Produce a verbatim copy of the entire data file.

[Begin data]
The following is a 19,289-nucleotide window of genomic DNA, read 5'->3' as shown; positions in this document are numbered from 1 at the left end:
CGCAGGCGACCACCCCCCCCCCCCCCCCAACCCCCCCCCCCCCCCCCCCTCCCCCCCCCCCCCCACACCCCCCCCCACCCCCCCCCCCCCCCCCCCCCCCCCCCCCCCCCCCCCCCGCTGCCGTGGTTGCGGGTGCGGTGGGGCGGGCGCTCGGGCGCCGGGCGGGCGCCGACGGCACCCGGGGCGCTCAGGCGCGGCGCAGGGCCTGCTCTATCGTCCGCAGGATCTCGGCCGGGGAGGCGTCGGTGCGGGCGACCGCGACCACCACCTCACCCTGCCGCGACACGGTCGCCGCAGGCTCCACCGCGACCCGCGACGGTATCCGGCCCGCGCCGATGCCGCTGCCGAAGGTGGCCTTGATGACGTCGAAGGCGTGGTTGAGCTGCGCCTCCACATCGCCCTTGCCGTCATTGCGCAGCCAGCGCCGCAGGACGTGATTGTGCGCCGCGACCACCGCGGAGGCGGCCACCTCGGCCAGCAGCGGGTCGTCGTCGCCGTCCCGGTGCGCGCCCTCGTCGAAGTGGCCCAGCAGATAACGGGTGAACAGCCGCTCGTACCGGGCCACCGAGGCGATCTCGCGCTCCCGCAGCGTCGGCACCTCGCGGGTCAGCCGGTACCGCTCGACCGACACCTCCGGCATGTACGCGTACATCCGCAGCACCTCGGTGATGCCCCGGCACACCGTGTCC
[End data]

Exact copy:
The following is a 19,289-nucleotide window of genomic DNA, read 5'->3' as shown; positions in this document are numbered from 1 at the left end:
CGCAGGCGACCACCCCCCCCCCCCCCCCAACCCCCCCCCCCCCCCCCCCTCCCCCCCCCCCCCCACACCCCCCCCCACCCCCCCCCCCCCCCCCCCCCCCCCCCCCCCCCCCCCCCGCTGCCGTGGTTGCGGGTGCGGTGGGGCGGGCGCTCGGGCGCCGGGCGGGCGCCGACGGCACCCGGGGCGCTCAGGCGCGGCGCAGGGCCTGCTCTATCGTCCGCAGGATCTCGGCCGGGGAGGCGTCGGTGCGGGCGACCGCGACCACCACCTCACCCTGCCGCGACACGGTCGCCGCAGGCTCCACCGCGACCCGCGACGGTATCCGGCCCGCGCCGATGCCGCTGCCGAAGGTGGCCTTGATGACGTCGAAGGCGTGGTTGAGCTGCGCCTCCACATCGCCCTTGCCGTCATTGCGCAGCCAGCGCCGCAGGACGTGATTGTGCGCCGCGACCACCGCGGAGGCGGCCACCTCGGCCAGCAGCGGGTCGTCGTCGCCGTCCCGGTGCGCGCCCTCGTCGAAGTGGCCCAGCAGATAACGGGTGAACAGCCGCTCGTACCGGGCCACCGAGGCGATCTCGCGCTCCCGCAGCGTCGGCACCTCGCGGGTCAGCCGGTACCGCTCGACCGACACCTCCGGCATGTACGCGTACATCCGCAGCACCTCGGTGATGCCCCGGCACACCGTGTCC